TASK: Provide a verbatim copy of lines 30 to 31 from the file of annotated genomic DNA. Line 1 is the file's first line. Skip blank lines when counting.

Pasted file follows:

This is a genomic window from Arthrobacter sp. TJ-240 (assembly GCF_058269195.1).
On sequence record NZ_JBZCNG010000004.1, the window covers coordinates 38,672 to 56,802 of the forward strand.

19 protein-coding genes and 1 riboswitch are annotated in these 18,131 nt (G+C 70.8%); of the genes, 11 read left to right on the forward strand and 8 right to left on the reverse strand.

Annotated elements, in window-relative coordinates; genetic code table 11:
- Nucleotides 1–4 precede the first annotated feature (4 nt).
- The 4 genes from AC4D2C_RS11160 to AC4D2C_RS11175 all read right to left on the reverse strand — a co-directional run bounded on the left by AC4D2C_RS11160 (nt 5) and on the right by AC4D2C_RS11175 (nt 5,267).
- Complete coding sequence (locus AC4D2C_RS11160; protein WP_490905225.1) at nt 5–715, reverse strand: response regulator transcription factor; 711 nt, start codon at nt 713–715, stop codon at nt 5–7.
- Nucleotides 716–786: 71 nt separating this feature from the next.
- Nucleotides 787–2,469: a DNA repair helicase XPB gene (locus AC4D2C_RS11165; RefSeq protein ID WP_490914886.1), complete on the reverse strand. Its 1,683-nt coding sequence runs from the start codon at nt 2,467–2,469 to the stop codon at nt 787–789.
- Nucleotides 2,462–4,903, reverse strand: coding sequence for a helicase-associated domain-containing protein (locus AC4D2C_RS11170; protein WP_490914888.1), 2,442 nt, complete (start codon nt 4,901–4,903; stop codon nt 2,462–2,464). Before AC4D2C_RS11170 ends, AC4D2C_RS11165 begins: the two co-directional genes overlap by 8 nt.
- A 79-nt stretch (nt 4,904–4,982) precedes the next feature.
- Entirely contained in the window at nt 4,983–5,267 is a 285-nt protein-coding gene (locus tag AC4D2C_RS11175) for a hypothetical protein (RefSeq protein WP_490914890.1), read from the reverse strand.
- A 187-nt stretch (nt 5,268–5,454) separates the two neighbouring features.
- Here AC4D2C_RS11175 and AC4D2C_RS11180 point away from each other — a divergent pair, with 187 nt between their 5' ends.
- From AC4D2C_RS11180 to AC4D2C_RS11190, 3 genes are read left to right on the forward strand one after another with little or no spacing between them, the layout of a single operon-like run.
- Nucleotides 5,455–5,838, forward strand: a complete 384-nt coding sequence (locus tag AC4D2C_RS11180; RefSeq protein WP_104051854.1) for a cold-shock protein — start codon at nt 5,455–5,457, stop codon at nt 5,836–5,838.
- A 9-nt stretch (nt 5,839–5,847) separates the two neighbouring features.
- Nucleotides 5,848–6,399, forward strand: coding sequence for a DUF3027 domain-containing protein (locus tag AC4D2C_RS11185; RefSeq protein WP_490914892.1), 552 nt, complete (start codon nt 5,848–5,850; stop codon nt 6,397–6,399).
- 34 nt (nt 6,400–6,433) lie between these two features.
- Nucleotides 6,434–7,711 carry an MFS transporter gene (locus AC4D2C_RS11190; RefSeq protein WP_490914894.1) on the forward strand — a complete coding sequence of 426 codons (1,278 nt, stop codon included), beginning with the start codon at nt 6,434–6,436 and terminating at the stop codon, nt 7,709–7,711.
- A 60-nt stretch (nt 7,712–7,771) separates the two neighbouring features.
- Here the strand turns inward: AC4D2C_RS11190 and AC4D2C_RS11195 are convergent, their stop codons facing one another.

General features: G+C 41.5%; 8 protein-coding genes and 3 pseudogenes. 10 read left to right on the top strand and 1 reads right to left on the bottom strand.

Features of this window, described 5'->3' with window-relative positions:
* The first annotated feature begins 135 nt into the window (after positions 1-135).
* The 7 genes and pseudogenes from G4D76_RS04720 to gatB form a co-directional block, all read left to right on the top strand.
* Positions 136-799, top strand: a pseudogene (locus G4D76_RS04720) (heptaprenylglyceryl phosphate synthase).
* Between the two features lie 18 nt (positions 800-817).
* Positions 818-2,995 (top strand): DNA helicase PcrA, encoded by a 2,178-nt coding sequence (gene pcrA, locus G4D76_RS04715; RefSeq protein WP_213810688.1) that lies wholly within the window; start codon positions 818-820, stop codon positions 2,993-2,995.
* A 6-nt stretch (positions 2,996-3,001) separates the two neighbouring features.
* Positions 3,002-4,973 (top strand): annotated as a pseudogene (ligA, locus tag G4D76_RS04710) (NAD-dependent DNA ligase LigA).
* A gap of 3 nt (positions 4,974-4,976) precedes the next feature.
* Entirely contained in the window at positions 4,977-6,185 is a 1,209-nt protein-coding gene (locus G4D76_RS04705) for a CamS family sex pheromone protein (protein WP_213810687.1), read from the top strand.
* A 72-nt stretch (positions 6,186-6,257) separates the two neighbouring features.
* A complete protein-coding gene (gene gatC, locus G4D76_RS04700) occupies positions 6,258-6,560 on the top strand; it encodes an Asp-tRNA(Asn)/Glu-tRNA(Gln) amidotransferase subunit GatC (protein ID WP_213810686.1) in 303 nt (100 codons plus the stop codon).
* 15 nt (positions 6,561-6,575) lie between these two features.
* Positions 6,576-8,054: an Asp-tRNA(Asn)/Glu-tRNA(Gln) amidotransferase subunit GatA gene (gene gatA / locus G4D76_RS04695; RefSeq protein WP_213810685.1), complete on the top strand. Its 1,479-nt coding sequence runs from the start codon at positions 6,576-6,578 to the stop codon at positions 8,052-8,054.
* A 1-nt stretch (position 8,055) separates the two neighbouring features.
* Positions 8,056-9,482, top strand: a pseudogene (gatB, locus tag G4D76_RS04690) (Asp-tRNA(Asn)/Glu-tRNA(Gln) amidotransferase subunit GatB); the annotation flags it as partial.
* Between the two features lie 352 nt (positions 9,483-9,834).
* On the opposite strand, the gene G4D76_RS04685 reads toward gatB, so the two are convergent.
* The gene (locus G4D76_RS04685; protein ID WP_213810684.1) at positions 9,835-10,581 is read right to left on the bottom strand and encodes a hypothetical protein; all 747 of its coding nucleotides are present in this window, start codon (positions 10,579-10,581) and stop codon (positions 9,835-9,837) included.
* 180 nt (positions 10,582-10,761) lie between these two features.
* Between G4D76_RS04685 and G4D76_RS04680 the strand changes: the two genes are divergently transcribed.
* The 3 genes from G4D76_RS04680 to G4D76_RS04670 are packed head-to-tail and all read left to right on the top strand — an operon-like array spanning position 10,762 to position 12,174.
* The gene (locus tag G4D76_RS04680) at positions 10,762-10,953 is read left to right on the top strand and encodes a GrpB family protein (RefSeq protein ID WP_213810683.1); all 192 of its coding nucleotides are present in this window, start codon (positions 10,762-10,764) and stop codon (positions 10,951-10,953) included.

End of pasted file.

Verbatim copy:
* A 6-nt stretch (positions 2,996-3,001) separates the two neighbouring features.
* Positions 3,002-4,973 (top strand): annotated as a pseudogene (ligA, locus tag G4D76_RS04710) (NAD-dependent DNA ligase LigA).